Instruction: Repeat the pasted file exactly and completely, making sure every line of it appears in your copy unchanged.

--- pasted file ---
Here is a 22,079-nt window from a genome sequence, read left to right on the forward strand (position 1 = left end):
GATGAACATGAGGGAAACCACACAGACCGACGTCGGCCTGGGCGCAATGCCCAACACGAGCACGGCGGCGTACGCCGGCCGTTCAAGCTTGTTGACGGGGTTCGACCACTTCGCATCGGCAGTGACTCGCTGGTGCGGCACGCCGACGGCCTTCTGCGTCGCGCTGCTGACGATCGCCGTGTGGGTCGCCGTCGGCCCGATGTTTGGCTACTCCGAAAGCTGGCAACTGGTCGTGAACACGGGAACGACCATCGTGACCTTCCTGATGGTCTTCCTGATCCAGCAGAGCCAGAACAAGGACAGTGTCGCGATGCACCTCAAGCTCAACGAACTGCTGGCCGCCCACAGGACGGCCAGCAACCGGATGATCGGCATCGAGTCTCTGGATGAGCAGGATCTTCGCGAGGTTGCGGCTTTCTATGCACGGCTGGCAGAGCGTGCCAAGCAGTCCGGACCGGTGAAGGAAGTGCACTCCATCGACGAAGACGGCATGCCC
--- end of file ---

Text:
Here is a 22,079-nt window from a genome sequence, read left to right on the forward strand (position 1 = left end):
GATGAACATGAGGGAAACCACACAGACCGACGTCGGCCTGGGCGCAATGCCCAACACGAGCACGGCGGCGTACGCCGGCCGTTCAAGCTTGTTGACGGGGTTCGACCACTTCGCATCGGCAGTGACTCGCTGGTGCGGCACGCCGACGGCCTTCTGCGTCGCGCTGCTGACGATCGCCGTGTGGGTCGCCGTCGGCCCGATGTTTGGCTACTCCGAAAGCTGGCAACTGGTCGTGAACACGGGAACGACCATCGTGACCTTCCTGATGGTCTTCCTGATCCAGCAGAGCCAGAACAAGGACAGTGTCGCGATGCACCTCAAGCTCAACGAACTGCTGGCCGCCCACAGGACGGCCAGCAACCGGATGATCGGCATCGAGTCTCTGGATGAGCAGGATCTTCGCGAGGTTGCGGCTTTCTATGCACGGCTGGCAGAGCGTGCCAAGCAGTCCGGACCGGTGAAGGAAGTGCACTCCATCGACGAAGACGGCATGCCC